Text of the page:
Demoted to groundcrew, Bob began correspondence courses in radar electronics and instrumentation through the Scottish University Co-operative, to qualify as a "Leading Aircraftman" for the Canadian Coastal Command in places such as Goose Bay, Labrador, the Artic Circle, Gander, Newfoundland and Mont Jolie, Quebec. His first job was "converting the electrical systems of British aircraft to the American style ... which had not been accomplished previously. Next his expertise was utilized to perfect an advanced form of electronic surveillance for other branches of the service." (2)

Leading Aircraftman Young was taking off on a routine flight from Mont Jolie when he inadvertently stepped on an improperly secured escape hatch. Dropping through the floor, he landed on the tarmac and was struck by the plane's rear wheel. Luckily, he was not cut in half as had been the case in similar incidents, however, he received a serious low back injury which affected his legs and compromised his ability to walk. Although hospitalized for several months, Bob's recuperation was negligible. One day, when hobbling to the canteen with the aid of two canes, Bob was stopped by a Mustang fighter pilot in the United States Air Force who happened to be a chiropractor in civilian life. The pilot offered to help, gave Bob an adjustment and soon after, to everyone's surprise, his condition began to improve.


Following an honourable discharge from the RCAF, Bob traveled home from Quebec to Toronto, by train. Entering the Marshalling Yards in the Exhibition grounds, he noticed a large billboard on Lakeshore Boulevard, announcing a new chiropractic college (CMCC) which had opened at 252 Bloor Street West, on September 18, 1945. He remembered his serendipitous encounter with the American fighter pilot in Mont Jolie who had introduced him to the benefits of chiropractic and decided to investigate what CMCC had to offer. Bob talked to the registrar, John A. Henderson, DC, and entered the second class, in September 1946. Enrolment at CMCC was much larger than expected for the first two years, due to the influx of World War II veterans returning to civilian life, whose tuition and modest living expenses were paid by the Canadian Department of Veterans Affairs (DVA). Of the 239 individuals who graduated from CMCC in 1949 and 1950, over 80% had served in the Armed Forces.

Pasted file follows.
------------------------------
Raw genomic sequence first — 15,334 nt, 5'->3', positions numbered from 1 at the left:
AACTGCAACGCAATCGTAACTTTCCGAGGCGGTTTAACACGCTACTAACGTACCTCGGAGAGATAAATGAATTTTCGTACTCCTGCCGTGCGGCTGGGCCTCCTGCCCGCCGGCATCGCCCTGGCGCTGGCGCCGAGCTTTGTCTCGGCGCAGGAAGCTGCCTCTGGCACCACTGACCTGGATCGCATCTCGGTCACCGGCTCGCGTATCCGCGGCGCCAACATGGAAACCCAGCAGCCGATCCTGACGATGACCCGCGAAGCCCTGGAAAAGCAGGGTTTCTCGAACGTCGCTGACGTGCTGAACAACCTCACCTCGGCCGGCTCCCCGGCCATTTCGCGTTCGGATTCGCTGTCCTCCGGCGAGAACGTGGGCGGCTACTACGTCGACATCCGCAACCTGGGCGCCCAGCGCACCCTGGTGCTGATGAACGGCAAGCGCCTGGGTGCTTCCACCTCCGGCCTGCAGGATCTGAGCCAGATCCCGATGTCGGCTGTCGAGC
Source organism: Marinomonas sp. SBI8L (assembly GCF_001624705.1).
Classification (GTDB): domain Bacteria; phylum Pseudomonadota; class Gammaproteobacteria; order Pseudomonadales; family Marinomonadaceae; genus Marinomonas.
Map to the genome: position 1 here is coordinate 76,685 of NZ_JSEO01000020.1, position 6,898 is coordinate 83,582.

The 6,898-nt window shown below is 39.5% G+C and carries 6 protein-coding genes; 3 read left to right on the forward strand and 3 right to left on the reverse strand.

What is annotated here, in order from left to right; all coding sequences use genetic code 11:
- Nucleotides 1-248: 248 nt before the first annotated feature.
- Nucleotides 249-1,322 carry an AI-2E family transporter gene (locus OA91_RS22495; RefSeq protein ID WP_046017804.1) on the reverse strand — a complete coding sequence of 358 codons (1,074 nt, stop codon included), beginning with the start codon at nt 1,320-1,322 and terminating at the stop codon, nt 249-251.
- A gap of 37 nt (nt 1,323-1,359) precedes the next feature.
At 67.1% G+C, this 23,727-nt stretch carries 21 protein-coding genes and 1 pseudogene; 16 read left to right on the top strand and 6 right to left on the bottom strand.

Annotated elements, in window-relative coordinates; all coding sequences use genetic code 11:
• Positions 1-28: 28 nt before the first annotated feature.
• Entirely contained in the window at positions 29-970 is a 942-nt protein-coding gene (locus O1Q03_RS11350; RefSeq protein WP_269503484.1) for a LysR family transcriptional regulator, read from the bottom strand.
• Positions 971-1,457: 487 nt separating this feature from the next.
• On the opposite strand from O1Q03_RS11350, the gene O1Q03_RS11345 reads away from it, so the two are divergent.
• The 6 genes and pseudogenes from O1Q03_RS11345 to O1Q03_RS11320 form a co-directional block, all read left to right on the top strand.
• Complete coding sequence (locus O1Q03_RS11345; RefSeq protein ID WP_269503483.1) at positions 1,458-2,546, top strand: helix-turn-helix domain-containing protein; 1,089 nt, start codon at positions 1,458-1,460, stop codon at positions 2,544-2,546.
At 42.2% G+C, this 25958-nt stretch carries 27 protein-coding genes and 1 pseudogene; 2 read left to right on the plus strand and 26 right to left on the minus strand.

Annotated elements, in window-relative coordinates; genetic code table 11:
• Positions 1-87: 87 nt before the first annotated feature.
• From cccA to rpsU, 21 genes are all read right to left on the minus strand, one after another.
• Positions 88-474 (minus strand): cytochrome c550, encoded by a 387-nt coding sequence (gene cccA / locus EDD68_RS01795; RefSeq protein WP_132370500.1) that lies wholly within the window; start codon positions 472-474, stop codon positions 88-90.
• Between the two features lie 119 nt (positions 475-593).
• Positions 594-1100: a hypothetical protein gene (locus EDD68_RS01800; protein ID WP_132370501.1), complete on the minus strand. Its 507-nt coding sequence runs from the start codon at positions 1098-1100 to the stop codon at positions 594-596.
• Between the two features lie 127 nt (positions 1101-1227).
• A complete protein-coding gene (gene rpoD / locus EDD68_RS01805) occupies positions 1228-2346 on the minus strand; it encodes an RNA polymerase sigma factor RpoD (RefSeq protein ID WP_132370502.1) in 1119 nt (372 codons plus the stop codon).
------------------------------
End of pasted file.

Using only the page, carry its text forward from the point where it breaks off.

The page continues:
In the 1950s students received instruction in four different methods of spinal correction: Meric; Specific Upper Cervical; Logan Basic; and Carver. A. Earl Homewood, DC, was a charter member of the faculty, teaching anatomy, palpation and Carver technique. Dr. Homewood had graduated from the University of Natural Healing Arts in 1941, where he was taught the structural approach of Willard Carver, LLD, DC, which encompassed the whole body. Homewood recalled that "As students we were never allowed to forget the value of structural correction ... Great stress was laid upon the ability to utilize the dynamic adjustive thrust and control exact depth and direction, with every effort made to apply the impulse with exactitude ..." (3)

Homewood was fascinated by the interaction between the structure of the body and its internal organs, via the nervous system. His book, "The Neurodynamics of the Vertebral Subluxation," contains a neurological explanation of the mechanics by which somatic distortions (subluxations) can produce visceral dysfunction and tissue change. (4) Bob, with his background in engineering and electronics, gravitated toward Homewood's approach and they developed a lasting, mutually supportive friendship.

At CMCC, Bob's early training was useful. Electrotherapy machines were costly and his colleagues had little money, so Bob taught them how to build a device which delivered Faradic, Sinusoidal and Galvanic currents. These were cumbersome appliances, meant to be used in a clinical setting, but some of his pals lugged them out on house calls when they first entered practice. Predictably, their Class President, Edgar Reinhart, gave Bob the nickname "Galvani." This was somewhat prophetic as Luigi Galvani (1737-1798), an Italian physician and physicist, has been described as a skilled teacher and the first scientist to appreciate the relationship between electricity and life. (Wikipedia)

Professional Career

One hundred and twenty-five classmates graduated with Dr. Robert Young, in May 1950. That number would not be surpassed until the mid 1970s, when CMCC was located on our expanded second campus at 1900 Bayview Avenue. Upon graduation, Young immediately opened a private practice in the west end of Toronto; purchasing three adjoining properties on Dundas Street West, at Burnhamthorpe Road. On that day, Young began his "search for a better way" to serve his patients by developing instruments and techniques for the detection, analysis and correction of any joint dysfunction which interferes with normal nerve expression, particularly in the spine.